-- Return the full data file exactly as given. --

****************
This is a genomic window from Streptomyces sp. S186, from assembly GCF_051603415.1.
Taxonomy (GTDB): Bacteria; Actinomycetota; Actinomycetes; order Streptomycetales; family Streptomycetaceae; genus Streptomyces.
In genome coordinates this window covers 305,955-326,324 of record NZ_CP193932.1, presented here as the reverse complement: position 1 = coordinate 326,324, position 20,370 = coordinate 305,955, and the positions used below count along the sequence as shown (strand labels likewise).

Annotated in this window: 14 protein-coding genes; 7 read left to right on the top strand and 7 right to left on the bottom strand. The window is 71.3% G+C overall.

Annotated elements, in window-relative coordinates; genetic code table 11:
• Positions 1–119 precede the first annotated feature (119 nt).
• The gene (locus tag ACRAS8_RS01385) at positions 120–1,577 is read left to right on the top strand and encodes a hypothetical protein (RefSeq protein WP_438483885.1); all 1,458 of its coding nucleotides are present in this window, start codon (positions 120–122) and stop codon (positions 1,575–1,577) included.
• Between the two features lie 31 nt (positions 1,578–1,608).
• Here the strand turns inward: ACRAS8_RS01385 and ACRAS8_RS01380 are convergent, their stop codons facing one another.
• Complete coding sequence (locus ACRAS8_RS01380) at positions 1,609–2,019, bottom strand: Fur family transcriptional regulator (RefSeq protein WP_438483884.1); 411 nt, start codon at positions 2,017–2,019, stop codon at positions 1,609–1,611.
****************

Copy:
This is a genomic window from Streptomyces sp. S186, from assembly GCF_051603415.1.
Taxonomy (GTDB): Bacteria; Actinomycetota; Actinomycetes; order Streptomycetales; family Streptomycetaceae; genus Streptomyces.
In genome coordinates this window covers 305,955-326,324 of record NZ_CP193932.1, presented here as the reverse complement: position 1 = coordinate 326,324, position 20,370 = coordinate 305,955, and the positions used below count along the sequence as shown (strand labels likewise).

Annotated in this window: 14 protein-coding genes; 7 read left to right on the top strand and 7 right to left on the bottom strand. The window is 71.3% G+C overall.

Annotated elements, in window-relative coordinates; genetic code table 11:
• Positions 1–119 precede the first annotated feature (119 nt).
• The gene (locus tag ACRAS8_RS01385) at positions 120–1,577 is read left to right on the top strand and encodes a hypothetical protein (RefSeq protein WP_438483885.1); all 1,458 of its coding nucleotides are present in this window, start codon (positions 120–122) and stop codon (positions 1,575–1,577) included.
• Between the two features lie 31 nt (positions 1,578–1,608).
• Here the strand turns inward: ACRAS8_RS01385 and ACRAS8_RS01380 are convergent, their stop codons facing one another.
• Complete coding sequence (locus ACRAS8_RS01380) at positions 1,609–2,019, bottom strand: Fur family transcriptional regulator (RefSeq protein WP_438483884.1); 411 nt, start codon at positions 2,017–2,019, stop codon at positions 1,609–1,611.